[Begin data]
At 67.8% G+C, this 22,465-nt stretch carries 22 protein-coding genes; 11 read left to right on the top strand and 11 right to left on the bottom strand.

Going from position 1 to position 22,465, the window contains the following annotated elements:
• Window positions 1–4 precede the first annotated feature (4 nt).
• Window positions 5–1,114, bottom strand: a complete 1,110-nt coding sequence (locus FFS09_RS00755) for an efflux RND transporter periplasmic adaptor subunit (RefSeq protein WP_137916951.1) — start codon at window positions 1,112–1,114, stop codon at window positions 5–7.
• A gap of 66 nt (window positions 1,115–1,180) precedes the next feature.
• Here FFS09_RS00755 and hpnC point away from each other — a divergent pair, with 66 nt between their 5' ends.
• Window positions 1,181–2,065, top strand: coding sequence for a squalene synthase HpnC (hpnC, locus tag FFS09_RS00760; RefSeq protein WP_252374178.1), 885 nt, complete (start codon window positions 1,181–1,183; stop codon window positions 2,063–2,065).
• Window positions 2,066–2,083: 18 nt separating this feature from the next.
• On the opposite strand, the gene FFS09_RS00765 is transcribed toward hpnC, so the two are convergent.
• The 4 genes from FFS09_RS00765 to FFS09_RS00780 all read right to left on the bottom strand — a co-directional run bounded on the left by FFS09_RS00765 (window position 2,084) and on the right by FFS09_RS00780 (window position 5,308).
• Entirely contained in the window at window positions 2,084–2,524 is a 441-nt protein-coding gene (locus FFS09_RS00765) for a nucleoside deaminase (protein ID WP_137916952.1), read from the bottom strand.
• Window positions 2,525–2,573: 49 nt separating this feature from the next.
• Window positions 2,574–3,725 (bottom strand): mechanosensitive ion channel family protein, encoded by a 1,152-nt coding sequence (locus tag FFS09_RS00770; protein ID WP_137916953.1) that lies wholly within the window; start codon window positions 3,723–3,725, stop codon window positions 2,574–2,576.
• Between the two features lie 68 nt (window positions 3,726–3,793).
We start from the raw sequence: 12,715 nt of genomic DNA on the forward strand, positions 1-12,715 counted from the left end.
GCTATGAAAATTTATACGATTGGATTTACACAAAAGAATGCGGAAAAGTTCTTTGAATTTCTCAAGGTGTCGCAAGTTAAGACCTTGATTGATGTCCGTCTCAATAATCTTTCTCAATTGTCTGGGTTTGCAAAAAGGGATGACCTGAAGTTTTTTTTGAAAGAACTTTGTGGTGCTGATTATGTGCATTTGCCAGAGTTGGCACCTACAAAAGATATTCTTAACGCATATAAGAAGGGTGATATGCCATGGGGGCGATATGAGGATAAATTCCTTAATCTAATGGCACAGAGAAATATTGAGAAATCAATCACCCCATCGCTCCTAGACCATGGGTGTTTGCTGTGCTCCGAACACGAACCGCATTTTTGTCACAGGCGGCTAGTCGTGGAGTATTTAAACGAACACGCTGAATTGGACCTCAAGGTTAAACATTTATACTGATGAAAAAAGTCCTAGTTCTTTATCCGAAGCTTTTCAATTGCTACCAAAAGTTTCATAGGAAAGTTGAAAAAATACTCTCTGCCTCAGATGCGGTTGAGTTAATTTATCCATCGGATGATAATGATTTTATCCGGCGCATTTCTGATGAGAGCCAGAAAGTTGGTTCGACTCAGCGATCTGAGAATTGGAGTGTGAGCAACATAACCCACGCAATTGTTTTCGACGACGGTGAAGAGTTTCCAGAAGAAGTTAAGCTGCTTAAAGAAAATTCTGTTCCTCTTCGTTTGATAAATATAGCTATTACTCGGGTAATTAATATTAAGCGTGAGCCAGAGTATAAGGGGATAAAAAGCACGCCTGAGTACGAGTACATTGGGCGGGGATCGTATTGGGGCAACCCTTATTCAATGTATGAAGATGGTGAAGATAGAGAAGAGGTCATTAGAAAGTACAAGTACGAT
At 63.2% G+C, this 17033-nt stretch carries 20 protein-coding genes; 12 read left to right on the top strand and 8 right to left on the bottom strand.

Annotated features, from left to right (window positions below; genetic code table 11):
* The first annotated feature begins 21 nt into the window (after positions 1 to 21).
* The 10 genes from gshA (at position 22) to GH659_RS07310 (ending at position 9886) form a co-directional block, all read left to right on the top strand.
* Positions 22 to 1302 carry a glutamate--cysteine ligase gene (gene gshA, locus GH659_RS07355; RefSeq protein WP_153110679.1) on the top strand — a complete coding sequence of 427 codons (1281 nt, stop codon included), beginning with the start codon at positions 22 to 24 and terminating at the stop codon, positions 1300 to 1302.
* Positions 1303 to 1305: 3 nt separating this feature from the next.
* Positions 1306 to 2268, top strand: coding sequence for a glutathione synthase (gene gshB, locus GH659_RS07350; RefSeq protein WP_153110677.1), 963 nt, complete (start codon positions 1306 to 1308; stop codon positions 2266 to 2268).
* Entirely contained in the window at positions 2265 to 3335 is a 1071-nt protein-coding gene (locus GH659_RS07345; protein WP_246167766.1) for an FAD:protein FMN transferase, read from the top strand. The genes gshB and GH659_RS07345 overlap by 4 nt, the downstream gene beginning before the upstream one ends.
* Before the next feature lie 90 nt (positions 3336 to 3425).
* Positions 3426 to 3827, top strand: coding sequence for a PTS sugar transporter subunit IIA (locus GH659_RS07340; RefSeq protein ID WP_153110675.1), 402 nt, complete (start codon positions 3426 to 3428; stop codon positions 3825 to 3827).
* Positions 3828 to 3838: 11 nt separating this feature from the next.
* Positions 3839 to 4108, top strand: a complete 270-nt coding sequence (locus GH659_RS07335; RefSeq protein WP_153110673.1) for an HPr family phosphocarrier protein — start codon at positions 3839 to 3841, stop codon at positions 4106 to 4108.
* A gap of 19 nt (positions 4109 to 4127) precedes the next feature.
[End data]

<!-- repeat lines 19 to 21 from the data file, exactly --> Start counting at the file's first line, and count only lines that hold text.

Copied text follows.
* The first annotated feature begins 21 nt into the window (after positions 1 to 21).
* The 10 genes from gshA (at position 22) to GH659_RS07310 (ending at position 9886) form a co-directional block, all read left to right on the top strand.
* Positions 22 to 1302 carry a glutamate--cysteine ligase gene (gene gshA, locus GH659_RS07355; RefSeq protein WP_153110679.1) on the top strand — a complete coding sequence of 427 codons (1281 nt, stop codon included), beginning with the start codon at positions 22 to 24 and terminating at the stop codon, positions 1300 to 1302.